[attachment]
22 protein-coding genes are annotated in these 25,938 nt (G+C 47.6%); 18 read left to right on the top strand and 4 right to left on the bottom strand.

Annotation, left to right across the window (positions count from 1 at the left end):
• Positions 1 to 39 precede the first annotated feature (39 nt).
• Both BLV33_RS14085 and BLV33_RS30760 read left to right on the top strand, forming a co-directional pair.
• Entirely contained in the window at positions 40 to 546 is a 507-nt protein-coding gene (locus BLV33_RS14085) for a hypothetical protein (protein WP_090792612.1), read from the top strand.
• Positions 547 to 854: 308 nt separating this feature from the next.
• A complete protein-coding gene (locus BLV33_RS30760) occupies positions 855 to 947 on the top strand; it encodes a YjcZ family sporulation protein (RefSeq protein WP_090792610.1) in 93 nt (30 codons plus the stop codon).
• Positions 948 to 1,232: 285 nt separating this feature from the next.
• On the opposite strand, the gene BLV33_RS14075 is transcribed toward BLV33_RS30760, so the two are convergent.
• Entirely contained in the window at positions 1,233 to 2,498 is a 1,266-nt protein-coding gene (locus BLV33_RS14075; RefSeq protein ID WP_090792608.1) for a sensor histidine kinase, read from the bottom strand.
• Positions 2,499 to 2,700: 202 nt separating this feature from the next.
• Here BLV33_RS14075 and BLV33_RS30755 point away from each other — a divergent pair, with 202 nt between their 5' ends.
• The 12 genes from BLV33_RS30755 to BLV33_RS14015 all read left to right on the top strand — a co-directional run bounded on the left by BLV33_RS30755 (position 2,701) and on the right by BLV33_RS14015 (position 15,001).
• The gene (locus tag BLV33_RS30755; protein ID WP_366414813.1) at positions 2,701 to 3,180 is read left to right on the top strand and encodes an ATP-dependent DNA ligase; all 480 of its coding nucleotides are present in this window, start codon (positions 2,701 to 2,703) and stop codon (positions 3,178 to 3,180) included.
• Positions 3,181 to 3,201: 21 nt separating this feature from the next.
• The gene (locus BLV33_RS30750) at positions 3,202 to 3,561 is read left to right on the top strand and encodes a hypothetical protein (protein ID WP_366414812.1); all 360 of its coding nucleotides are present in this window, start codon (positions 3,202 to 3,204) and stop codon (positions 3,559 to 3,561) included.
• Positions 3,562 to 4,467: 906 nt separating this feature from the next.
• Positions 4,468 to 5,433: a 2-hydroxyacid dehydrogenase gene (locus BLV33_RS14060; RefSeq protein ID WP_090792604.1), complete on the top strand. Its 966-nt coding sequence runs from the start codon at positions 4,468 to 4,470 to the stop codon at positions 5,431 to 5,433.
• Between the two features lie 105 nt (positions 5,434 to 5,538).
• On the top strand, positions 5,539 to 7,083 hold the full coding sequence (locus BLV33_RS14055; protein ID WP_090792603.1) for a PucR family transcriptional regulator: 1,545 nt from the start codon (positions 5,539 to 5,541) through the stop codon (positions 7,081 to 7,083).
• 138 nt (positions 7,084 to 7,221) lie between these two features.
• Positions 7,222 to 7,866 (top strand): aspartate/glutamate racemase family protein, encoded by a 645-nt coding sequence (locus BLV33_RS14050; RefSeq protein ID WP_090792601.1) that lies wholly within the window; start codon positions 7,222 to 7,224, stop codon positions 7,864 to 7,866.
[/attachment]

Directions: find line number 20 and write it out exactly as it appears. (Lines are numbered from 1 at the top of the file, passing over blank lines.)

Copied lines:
• On the top strand, positions 5,539 to 7,083 hold the full coding sequence (locus BLV33_RS14055; protein ID WP_090792603.1) for a PucR family transcriptional regulator: 1,545 nt from the start codon (positions 5,539 to 5,541) through the stop codon (positions 7,081 to 7,083).